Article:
How to even process that information, i don't understand, i thought only unhealthy people, or fat people get diabetes, or people who ate too much sugar, Riley ate plenty of fruit never too many sweets, i couldnt comprehend it. "Does anyone in the family have Diabetes?" the doctor asked. "No." It was something I'd very rarely ever heard of in my life let alone knew about. "Has he been drinking a lot lately, weeing a lot, maybe lost a bit of weight?" And just like that the whole weight of the world comes crashing down on you as that little light bulb in your head illuminate, all three, all three. The immense guilt/hate/shame/anger/frustration i felt towards myself were overwhelming, I really didn't know of this disease, never knew anybody with diabetes my whole life, let alone be educated enough to spot the symptoms in my own child. What if he died, and all I'd done was tell him off for sneaking into the bath for a drink of water because his poorly little body was trying to get rid of the ACID in his bloodstream. I felt like I'd failed my baby. Full on ugly crying writing this guys, the guilt tears me apart to this day and i never realised how deep I'd buried it so it didn't hurt.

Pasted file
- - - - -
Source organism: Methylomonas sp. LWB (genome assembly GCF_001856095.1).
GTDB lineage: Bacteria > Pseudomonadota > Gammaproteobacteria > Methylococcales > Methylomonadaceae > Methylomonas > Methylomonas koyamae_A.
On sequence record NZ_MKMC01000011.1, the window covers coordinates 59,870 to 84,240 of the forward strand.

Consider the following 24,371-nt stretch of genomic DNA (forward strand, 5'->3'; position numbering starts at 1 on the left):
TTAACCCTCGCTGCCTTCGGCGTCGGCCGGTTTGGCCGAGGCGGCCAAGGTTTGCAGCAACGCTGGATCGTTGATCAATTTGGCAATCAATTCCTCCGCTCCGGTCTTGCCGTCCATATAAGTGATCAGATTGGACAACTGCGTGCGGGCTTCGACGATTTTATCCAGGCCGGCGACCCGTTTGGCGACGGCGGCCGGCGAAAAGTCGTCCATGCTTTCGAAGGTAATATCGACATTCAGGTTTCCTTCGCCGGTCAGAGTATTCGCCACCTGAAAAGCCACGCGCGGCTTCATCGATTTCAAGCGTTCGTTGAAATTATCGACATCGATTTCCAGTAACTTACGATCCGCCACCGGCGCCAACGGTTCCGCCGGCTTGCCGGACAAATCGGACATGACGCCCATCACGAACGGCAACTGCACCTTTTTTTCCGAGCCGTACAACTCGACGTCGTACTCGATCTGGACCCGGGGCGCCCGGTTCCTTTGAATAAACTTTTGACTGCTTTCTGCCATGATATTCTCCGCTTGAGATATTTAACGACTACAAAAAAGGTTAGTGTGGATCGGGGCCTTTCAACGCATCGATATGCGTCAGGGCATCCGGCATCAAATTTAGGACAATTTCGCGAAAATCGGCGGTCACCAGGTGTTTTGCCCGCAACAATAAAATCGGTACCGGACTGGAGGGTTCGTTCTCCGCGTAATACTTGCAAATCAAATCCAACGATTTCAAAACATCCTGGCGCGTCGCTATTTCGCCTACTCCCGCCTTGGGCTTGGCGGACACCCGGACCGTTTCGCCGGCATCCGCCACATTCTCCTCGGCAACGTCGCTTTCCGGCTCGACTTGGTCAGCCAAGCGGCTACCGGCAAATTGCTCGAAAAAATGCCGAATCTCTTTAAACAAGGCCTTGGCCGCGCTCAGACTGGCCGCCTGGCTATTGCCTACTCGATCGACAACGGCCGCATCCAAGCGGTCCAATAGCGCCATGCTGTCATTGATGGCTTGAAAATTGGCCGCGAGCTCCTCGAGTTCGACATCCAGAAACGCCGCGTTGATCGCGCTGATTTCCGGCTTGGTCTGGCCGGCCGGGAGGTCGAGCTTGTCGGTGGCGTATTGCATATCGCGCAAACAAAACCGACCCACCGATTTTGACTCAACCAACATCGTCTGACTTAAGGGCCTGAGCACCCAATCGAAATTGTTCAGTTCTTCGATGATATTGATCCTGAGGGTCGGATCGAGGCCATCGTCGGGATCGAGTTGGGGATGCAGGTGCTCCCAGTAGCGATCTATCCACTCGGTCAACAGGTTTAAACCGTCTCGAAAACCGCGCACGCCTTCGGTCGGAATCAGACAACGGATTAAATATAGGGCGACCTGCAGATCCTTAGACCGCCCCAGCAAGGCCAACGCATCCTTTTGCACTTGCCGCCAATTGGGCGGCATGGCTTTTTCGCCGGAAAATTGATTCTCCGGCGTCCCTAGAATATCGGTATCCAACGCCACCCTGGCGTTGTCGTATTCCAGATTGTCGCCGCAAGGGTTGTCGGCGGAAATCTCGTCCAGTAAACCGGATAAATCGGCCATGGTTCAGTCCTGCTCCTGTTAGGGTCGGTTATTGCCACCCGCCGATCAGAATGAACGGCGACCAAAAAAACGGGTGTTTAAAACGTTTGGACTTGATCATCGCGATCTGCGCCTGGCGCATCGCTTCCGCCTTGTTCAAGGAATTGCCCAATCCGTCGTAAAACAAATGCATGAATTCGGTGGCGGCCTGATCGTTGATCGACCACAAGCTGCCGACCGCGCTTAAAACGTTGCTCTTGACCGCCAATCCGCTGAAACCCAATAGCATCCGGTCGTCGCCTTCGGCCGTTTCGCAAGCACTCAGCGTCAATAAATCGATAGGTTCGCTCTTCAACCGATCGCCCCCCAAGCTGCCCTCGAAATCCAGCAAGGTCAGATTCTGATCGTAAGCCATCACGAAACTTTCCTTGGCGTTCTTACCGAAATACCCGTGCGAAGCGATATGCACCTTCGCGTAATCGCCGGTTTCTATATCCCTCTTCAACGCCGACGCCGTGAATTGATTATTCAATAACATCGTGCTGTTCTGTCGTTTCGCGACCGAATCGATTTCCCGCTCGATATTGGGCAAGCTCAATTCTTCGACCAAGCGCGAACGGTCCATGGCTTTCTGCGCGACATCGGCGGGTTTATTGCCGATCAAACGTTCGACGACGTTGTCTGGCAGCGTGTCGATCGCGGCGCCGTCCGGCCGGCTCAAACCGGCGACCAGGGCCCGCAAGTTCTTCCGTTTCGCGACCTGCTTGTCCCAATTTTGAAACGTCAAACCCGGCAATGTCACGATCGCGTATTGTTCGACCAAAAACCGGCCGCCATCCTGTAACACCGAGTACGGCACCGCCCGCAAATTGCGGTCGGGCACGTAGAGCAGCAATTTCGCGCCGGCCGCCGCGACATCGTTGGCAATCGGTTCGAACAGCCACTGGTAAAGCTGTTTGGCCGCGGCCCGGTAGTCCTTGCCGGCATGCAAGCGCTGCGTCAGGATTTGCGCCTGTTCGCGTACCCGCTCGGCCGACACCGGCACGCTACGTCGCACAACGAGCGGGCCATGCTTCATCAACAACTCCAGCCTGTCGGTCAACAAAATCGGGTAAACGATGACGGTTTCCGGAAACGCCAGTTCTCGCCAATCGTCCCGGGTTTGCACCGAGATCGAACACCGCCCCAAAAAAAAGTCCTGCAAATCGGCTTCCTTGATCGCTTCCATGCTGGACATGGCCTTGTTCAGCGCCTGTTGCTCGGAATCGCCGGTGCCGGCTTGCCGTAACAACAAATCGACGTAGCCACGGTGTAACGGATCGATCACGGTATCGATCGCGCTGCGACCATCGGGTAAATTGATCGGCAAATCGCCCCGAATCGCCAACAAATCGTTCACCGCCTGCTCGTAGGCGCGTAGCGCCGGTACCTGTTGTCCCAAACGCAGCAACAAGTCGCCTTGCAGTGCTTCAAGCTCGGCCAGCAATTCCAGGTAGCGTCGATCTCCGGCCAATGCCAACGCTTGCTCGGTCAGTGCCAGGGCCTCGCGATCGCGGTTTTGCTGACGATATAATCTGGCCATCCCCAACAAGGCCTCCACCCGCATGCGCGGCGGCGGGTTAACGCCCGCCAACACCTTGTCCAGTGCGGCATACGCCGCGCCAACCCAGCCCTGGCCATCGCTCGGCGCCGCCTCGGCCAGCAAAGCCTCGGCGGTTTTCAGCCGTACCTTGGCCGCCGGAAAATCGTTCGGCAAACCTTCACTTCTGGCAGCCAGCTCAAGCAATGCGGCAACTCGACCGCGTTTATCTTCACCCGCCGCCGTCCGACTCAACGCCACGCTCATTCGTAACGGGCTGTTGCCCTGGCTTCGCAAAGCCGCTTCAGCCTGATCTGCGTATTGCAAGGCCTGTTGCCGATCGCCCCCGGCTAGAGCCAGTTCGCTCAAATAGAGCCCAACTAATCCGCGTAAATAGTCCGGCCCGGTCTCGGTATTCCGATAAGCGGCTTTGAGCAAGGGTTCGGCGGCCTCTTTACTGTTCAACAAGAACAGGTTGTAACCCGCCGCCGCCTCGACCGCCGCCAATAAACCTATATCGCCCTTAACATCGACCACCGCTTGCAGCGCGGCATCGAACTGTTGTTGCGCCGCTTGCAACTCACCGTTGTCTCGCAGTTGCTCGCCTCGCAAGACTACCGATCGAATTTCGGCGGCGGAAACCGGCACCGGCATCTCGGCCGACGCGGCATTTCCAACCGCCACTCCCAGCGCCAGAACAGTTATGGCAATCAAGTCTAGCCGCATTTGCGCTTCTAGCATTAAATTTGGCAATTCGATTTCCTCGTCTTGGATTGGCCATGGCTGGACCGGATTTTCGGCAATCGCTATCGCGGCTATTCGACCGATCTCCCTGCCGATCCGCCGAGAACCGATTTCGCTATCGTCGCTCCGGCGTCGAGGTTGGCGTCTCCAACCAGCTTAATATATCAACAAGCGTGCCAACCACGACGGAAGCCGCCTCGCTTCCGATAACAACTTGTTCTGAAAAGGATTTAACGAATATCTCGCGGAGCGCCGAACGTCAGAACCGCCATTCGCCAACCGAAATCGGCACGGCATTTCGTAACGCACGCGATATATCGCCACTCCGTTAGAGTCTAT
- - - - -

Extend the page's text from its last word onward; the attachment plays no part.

Riley was in hospital for 5 days, he was on fluids and an insulin drip for 36 hours, within the first few hours of receiving insulin Iv he came around to full consciousness and slowly you could see the colour coming back into his little face and his skin didn't look deathly grey anymore. He was moved out of the side room after 3 days and given a bed on a ward. I slept in a bed at the side of his and was educated by a nurse on how to inject him, I did rileys first injection whilst he slept. I was so so scared of hurting him. It is the most surreal thing having to inject your little boy (I HAD a phobia of needles so it was terrifying to me to have to do this to my BABY) I sat in the parents room with a brew afterwards and just cried. You blame yourself for their illness, as their parent you blame you and your genetics, it was extremely hard to not hate myself during this time and even though i did, it was always simmering beneath the surface because you were just so head blagged with the onslaught of information of carb counting, ratios, hypos, hypers, needle training, gluco pen training, sick day training, ketones, symptoms, there was just not enough time to process my own hate/guilt, you just had to muck on and take onboard as much information as you could to continue keeping your child alive, too much insulin, hypo, coma dead, not enough insulin, ketones, dka, dead.